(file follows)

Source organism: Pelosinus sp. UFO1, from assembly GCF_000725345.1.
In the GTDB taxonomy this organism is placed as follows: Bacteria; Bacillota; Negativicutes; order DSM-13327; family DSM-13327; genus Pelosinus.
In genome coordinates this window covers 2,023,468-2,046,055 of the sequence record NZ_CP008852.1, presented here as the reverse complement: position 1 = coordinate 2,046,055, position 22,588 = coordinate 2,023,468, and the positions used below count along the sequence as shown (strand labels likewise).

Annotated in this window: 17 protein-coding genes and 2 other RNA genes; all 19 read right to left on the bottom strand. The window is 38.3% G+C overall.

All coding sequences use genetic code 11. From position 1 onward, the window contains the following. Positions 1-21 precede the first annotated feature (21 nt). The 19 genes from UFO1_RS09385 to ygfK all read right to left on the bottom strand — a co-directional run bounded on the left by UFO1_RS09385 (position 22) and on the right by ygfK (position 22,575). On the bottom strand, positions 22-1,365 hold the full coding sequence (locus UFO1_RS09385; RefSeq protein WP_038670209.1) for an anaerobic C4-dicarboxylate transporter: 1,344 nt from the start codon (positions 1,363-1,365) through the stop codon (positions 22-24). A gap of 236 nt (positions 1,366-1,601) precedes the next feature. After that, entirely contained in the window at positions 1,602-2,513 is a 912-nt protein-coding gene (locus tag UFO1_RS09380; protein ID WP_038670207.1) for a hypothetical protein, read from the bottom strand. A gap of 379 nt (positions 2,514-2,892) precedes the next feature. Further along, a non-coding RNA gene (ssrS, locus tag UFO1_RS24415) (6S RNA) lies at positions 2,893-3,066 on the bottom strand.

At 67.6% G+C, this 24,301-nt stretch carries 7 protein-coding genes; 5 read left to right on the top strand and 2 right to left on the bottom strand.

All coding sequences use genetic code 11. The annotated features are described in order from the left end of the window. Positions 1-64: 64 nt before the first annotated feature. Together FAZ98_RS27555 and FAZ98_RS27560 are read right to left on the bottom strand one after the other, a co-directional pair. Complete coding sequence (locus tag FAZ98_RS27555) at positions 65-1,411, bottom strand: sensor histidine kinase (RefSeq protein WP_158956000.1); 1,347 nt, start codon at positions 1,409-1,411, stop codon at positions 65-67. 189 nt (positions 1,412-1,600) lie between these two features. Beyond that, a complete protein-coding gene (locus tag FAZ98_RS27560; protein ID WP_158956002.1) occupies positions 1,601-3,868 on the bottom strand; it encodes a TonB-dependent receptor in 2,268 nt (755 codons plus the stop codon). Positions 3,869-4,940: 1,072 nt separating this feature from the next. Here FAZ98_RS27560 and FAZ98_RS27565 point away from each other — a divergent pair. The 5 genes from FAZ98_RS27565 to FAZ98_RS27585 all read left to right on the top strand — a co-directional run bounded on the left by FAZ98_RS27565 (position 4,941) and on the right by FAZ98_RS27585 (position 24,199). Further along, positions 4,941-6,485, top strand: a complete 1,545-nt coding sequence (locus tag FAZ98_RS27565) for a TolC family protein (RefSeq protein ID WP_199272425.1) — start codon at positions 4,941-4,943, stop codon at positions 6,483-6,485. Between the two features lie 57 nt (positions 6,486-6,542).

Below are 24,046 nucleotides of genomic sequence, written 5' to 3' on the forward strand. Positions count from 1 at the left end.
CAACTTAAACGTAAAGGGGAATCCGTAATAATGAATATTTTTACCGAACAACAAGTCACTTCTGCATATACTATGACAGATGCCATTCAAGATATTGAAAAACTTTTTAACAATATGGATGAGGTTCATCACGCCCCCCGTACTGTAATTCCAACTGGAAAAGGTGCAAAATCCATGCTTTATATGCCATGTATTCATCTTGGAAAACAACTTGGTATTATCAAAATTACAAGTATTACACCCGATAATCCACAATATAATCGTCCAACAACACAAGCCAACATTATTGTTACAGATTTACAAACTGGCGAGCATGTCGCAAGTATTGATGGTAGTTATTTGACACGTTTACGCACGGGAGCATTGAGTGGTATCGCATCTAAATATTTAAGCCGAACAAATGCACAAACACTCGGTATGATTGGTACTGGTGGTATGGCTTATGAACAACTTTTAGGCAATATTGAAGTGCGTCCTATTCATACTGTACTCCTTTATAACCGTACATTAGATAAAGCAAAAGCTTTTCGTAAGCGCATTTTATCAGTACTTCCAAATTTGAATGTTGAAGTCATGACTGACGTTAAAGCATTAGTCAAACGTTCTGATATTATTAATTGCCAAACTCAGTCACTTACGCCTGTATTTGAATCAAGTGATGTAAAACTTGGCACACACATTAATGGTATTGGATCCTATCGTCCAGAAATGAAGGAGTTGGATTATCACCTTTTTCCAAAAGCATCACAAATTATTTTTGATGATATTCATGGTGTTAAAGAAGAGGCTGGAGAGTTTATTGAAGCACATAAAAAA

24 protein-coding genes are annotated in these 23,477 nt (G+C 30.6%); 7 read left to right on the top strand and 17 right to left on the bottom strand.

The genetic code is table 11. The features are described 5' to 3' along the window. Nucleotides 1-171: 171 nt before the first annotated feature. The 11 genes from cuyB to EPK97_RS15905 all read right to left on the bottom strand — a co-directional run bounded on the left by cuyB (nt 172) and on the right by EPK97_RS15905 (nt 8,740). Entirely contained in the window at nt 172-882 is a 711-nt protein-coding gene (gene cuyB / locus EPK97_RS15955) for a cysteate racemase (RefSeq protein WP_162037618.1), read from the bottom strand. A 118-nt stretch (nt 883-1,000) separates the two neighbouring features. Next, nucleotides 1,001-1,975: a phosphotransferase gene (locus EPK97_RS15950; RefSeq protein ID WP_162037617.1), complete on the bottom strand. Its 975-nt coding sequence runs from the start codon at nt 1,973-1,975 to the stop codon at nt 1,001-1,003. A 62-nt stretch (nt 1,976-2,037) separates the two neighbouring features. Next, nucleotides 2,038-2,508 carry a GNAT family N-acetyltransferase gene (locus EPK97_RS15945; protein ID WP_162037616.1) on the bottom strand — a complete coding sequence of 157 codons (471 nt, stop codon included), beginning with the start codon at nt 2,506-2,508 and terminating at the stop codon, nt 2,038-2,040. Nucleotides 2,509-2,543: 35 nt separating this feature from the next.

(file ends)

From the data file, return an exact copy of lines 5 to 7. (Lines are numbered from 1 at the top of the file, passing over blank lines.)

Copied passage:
All coding sequences use genetic code 11. From position 1 onward, the window contains the following. Positions 1-21 precede the first annotated feature (21 nt). The 19 genes from UFO1_RS09385 to ygfK all read right to left on the bottom strand — a co-directional run bounded on the left by UFO1_RS09385 (position 22) and on the right by ygfK (position 22,575). On the bottom strand, positions 22-1,365 hold the full coding sequence (locus UFO1_RS09385; RefSeq protein WP_038670209.1) for an anaerobic C4-dicarboxylate transporter: 1,344 nt from the start codon (positions 1,363-1,365) through the stop codon (positions 22-24). A gap of 236 nt (positions 1,366-1,601) precedes the next feature. After that, entirely contained in the window at positions 1,602-2,513 is a 912-nt protein-coding gene (locus tag UFO1_RS09380; protein ID WP_038670207.1) for a hypothetical protein, read from the bottom strand. A gap of 379 nt (positions 2,514-2,892) precedes the next feature. Further along, a non-coding RNA gene (ssrS, locus tag UFO1_RS24415) (6S RNA) lies at positions 2,893-3,066 on the bottom strand.

At 67.6% G+C, this 24,301-nt stretch carries 7 protein-coding genes; 5 read left to right on the top strand and 2 right to left on the bottom strand.

All coding sequences use genetic code 11. The annotated features are described in order from the left end of the window. Positions 1-64: 64 nt before the first annotated feature. Together FAZ98_RS27555 and FAZ98_RS27560 are read right to left on the bottom strand one after the other, a co-directional pair. Complete coding sequence (locus tag FAZ98_RS27555) at positions 65-1,411, bottom strand: sensor histidine kinase (RefSeq protein WP_158956000.1); 1,347 nt, start codon at positions 1,409-1,411, stop codon at positions 65-67. 189 nt (positions 1,412-1,600) lie between these two features. Beyond that, a complete protein-coding gene (locus tag FAZ98_RS27560; protein ID WP_158956002.1) occupies positions 1,601-3,868 on the bottom strand; it encodes a TonB-dependent receptor in 2,268 nt (755 codons plus the stop codon). Positions 3,869-4,940: 1,072 nt separating this feature from the next. Here FAZ98_RS27560 and FAZ98_RS27565 point away from each other — a divergent pair. The 5 genes from FAZ98_RS27565 to FAZ98_RS27585 all read left to right on the top strand — a co-directional run bounded on the left by FAZ98_RS27565 (position 4,941) and on the right by FAZ98_RS27585 (position 24,199). Further along, positions 4,941-6,485, top strand: a complete 1,545-nt coding sequence (locus tag FAZ98_RS27565) for a TolC family protein (RefSeq protein ID WP_199272425.1) — start codon at positions 4,941-4,943, stop codon at positions 6,483-6,485. Between the two features lie 57 nt (positions 6,486-6,542).